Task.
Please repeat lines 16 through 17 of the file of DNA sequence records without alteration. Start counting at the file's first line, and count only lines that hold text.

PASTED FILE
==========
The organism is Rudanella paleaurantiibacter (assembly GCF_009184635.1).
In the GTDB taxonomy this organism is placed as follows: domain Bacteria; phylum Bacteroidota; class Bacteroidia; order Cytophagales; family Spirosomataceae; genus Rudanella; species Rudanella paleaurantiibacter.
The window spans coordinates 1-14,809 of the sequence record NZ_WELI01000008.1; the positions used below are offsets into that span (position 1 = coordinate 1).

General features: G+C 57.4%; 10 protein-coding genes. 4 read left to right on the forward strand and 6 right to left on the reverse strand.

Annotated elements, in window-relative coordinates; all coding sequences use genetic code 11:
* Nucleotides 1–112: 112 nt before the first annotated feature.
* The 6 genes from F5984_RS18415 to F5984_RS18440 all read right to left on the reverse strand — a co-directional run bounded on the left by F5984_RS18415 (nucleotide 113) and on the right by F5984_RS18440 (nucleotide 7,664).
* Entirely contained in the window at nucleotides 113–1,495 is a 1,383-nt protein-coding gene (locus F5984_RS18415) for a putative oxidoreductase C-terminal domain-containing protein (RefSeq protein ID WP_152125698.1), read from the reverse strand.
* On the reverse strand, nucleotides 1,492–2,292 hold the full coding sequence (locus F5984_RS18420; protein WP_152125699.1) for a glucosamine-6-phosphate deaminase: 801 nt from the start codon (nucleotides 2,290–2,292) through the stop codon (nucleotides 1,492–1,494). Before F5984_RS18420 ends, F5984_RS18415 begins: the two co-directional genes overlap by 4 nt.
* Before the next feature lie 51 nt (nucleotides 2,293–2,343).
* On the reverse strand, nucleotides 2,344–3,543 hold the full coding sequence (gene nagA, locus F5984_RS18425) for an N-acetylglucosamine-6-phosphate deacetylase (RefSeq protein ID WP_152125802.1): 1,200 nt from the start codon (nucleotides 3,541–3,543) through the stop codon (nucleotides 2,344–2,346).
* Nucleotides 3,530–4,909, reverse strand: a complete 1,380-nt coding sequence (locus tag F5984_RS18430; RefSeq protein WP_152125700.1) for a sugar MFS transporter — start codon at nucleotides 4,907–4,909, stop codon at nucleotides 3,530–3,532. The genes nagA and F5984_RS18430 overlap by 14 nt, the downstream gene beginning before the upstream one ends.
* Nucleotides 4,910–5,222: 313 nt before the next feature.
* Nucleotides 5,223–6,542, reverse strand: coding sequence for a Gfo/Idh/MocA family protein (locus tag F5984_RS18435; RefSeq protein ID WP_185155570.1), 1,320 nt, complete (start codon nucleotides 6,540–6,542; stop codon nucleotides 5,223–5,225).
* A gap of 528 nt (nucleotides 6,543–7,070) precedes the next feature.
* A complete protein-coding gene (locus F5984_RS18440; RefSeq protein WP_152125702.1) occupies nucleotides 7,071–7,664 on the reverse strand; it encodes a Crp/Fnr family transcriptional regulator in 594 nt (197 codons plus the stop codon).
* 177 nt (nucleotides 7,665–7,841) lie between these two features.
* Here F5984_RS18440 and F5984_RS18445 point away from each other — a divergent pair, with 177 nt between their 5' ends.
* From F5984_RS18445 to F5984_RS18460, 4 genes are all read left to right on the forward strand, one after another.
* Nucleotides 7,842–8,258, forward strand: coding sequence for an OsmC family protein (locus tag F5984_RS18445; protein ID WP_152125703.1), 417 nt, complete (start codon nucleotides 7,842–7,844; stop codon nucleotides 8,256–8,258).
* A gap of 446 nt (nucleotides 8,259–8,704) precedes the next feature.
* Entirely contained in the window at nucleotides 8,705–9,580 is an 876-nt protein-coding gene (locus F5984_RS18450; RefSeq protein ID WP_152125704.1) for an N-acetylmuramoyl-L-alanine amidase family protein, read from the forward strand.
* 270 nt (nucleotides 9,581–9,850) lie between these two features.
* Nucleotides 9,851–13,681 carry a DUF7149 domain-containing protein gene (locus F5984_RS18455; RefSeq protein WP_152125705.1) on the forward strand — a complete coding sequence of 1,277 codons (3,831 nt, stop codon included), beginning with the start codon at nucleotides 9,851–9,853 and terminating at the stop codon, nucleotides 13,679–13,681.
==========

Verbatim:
* A complete protein-coding gene (locus F5984_RS18440; RefSeq protein WP_152125702.1) occupies nucleotides 7,071–7,664 on the reverse strand; it encodes a Crp/Fnr family transcriptional regulator in 594 nt (197 codons plus the stop codon).
* 177 nt (nucleotides 7,665–7,841) lie between these two features.